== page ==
Poster Title

Digging Deeper: Where is the Geoduck (Panopea generosa) in Archaeological Shell Middens?

Research Mentor(s)

Sarah Campbell

Affiliated Department

Anthropology

Sort Order

16

Start Date

15-5-2015 10:00 AM

End Date

15-5-2015 2:00 PM

Document Type

Event

Abstract

The large bivalve, Pacific Geoduck (Panopea generosa) has rarely been reported or identified in Northwest Coast shell middens. Due to its large meat yield and relative ubiquity within the Salish Sea region, it seems unlikely that geoduck was not exploited in prehistory. In the process of sorting shell samples from the Tse-whit-zen site (45-CA-523), thin, flat body fragments that appeared more consistent with geoduck than other clams were found, but they lacked definitive morphological characteristics such as hinges. To attempt to confirm the tentative identification, crystallographic textures were examined. I utilized a scanning electron microscope (SEM) to determine crystallographic textures of three prevalent species of shellfish found in Puget Sound; Macoma, Panopea, and Tresus. I found that all species examined displayed different crystallographic textures. Therefore crystallographic texture analysis may function as a method of determining the presence of geoduck within shell middens in the absence of readily identifiable specimens.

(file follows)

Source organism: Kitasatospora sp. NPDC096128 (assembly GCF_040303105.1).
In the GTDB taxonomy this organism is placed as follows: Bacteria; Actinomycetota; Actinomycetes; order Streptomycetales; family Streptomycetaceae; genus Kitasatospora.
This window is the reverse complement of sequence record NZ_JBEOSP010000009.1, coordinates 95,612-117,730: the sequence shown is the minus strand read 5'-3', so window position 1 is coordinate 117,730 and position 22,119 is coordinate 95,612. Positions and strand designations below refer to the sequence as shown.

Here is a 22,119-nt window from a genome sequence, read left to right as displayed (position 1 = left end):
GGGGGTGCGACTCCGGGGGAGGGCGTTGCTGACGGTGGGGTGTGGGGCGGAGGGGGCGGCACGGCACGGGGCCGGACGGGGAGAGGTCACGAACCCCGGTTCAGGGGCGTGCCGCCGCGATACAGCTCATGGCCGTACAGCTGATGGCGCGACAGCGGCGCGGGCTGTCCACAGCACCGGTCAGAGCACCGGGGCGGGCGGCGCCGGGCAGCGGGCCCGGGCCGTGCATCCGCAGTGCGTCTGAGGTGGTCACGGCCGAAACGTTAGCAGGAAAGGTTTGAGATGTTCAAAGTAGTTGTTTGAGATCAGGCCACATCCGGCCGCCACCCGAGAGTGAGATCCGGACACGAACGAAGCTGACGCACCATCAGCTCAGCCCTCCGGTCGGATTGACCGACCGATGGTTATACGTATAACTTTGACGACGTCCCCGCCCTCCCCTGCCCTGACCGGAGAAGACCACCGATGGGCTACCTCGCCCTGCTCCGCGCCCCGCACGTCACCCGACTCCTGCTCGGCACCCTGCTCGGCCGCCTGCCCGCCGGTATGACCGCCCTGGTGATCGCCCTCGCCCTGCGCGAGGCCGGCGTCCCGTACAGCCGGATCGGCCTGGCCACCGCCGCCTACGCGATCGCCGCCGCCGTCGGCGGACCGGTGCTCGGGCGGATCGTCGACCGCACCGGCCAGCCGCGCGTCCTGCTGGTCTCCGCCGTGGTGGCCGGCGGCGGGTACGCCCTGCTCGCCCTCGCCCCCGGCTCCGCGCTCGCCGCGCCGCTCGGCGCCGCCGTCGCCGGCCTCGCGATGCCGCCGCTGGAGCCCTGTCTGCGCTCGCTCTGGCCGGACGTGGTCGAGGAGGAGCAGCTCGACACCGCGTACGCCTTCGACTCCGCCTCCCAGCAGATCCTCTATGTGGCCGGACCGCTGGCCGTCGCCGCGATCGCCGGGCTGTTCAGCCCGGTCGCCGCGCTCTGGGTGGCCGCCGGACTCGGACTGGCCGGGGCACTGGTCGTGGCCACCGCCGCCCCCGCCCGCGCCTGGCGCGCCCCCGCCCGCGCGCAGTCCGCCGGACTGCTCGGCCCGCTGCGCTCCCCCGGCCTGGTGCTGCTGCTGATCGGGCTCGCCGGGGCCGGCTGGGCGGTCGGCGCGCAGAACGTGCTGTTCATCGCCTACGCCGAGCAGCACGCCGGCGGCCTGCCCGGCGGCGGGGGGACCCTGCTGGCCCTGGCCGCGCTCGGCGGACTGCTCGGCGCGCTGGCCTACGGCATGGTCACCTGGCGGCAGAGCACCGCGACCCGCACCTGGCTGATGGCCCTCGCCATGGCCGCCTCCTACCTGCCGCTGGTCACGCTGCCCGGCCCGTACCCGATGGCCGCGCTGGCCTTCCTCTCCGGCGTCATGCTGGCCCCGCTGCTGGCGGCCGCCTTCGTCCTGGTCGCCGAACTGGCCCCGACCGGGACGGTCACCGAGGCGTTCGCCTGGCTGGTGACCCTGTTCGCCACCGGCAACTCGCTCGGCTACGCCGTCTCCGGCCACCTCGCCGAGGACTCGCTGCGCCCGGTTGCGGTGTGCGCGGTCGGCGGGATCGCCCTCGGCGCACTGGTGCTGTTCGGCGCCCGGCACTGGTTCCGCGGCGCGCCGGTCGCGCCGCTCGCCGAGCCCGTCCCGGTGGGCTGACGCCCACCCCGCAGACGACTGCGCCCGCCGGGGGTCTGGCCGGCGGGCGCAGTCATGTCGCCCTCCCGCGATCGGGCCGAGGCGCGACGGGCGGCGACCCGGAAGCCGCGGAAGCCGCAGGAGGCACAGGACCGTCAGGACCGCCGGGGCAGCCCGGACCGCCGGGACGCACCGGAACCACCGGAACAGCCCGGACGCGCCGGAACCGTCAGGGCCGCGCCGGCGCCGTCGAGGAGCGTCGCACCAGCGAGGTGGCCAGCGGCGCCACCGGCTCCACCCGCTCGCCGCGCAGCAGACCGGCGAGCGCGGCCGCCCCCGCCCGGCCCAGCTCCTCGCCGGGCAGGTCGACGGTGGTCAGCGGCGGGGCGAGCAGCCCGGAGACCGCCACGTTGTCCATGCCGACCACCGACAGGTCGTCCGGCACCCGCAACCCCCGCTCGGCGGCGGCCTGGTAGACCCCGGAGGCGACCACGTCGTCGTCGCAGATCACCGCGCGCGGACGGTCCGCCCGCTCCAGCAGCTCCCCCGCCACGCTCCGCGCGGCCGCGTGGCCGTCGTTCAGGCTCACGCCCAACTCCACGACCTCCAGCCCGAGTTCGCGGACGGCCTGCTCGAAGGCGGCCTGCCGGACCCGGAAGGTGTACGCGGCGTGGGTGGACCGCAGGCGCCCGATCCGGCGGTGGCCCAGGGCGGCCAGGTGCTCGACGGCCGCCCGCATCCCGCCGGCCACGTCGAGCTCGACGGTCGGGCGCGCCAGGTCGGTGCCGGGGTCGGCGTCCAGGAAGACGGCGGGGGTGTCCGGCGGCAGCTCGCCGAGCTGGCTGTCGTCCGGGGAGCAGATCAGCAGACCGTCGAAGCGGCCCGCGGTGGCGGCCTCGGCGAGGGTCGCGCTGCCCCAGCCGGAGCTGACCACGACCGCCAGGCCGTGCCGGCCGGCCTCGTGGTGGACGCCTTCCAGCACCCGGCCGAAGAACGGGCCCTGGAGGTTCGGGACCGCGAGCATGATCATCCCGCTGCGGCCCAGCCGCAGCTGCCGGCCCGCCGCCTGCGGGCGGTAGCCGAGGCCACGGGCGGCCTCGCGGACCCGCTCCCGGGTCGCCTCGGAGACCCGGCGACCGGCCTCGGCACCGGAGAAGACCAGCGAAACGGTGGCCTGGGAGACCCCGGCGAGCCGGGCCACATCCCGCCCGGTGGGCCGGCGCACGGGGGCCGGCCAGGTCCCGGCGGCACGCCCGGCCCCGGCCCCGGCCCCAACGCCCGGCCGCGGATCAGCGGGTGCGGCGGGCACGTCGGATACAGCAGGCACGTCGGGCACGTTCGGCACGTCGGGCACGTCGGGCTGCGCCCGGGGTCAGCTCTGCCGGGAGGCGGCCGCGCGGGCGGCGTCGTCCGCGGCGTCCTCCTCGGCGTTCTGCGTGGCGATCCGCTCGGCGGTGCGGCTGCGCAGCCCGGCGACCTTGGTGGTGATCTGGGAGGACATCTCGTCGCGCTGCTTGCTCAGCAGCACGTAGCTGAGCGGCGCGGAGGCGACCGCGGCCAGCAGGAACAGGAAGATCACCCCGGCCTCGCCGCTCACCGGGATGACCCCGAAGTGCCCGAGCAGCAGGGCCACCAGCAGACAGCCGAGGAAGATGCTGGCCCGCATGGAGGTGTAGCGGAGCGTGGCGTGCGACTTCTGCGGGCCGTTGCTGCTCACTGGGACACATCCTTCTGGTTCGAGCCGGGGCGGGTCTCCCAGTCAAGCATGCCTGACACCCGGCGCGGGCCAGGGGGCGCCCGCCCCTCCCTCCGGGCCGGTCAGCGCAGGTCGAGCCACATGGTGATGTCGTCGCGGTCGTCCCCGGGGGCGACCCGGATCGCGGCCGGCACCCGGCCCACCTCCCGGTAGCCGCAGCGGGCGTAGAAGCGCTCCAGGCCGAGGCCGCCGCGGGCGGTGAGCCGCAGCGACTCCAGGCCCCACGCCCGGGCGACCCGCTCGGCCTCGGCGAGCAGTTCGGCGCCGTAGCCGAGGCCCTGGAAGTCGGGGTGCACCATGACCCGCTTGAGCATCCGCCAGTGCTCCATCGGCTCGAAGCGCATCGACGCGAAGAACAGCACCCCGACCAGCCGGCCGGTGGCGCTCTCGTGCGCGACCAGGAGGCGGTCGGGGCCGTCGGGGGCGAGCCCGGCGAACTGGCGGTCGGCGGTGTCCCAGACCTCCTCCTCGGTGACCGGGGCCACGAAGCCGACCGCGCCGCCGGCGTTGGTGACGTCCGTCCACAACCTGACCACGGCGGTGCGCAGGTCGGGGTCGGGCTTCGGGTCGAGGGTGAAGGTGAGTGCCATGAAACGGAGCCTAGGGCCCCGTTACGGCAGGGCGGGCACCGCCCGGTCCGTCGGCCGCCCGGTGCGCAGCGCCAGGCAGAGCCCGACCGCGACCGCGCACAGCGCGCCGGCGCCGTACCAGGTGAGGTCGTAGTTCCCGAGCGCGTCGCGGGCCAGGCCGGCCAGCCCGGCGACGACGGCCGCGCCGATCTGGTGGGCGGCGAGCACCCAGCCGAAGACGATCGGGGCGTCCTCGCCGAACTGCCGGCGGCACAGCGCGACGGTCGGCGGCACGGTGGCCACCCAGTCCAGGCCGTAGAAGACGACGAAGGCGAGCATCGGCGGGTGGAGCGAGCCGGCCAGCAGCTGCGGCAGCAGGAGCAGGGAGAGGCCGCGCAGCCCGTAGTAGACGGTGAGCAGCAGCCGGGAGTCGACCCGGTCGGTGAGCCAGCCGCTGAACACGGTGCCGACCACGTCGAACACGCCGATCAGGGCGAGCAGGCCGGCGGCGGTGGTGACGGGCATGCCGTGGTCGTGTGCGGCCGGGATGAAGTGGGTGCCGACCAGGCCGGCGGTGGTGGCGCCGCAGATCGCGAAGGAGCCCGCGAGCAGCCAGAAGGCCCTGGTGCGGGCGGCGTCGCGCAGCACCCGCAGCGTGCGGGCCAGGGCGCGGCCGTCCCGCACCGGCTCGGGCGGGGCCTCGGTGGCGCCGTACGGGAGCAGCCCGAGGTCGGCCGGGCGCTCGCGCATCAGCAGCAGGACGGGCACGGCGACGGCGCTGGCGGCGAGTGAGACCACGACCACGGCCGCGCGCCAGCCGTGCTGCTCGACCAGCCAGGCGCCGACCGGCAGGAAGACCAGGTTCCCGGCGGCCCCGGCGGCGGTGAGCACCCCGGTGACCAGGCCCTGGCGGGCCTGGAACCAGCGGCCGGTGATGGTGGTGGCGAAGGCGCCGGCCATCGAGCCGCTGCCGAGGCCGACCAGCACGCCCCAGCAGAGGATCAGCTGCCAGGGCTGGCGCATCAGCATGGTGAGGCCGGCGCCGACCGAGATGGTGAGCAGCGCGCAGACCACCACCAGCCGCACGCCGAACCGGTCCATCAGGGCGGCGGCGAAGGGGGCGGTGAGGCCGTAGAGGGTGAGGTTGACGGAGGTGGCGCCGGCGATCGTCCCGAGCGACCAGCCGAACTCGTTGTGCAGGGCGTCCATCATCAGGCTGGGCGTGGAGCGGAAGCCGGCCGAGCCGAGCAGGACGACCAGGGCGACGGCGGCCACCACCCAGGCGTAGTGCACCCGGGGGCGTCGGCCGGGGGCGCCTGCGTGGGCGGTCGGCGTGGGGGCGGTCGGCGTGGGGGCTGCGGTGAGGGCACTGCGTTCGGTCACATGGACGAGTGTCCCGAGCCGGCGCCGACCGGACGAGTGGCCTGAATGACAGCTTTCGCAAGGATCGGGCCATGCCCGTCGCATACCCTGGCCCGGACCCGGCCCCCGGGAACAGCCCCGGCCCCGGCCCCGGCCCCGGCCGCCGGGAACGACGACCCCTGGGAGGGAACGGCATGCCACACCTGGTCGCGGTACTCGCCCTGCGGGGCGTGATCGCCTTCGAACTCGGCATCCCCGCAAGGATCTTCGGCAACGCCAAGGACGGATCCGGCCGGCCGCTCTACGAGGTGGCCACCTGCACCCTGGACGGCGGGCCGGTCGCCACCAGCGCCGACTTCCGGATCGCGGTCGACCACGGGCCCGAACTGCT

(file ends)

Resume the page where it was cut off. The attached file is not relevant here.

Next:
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May 15th, 10:00 AM May 15th, 2:00 PM

Digging Deeper: Where is the Geoduck (Panopea generosa) in Archaeological Shell Middens?

Anthropology

The large bivalve, Pacific Geoduck (Panopea generosa) has rarely been reported or identified in Northwest Coast shell middens. Due to its large meat yield and relative ubiquity within the Salish Sea region, it seems unlikely that geoduck was not exploited in prehistory. In the process of sorting shell samples from the Tse-whit-zen site (45-CA-523), thin, flat body fragments that appeared more consistent with geoduck than other clams were found, but they lacked definitive morphological characteristics such as hinges. To attempt to confirm the tentative identification, crystallographic textures were examined. I utilized a scanning electron microscope (SEM) to determine crystallographic textures of three prevalent species of shellfish found in Puget Sound; Macoma, Panopea, and Tresus. I found that all species examined displayed different crystallographic textures. Therefore crystallographic texture analysis may function as a method of determining the presence of geoduck within shell middens in the absence of readily identifiable specimens.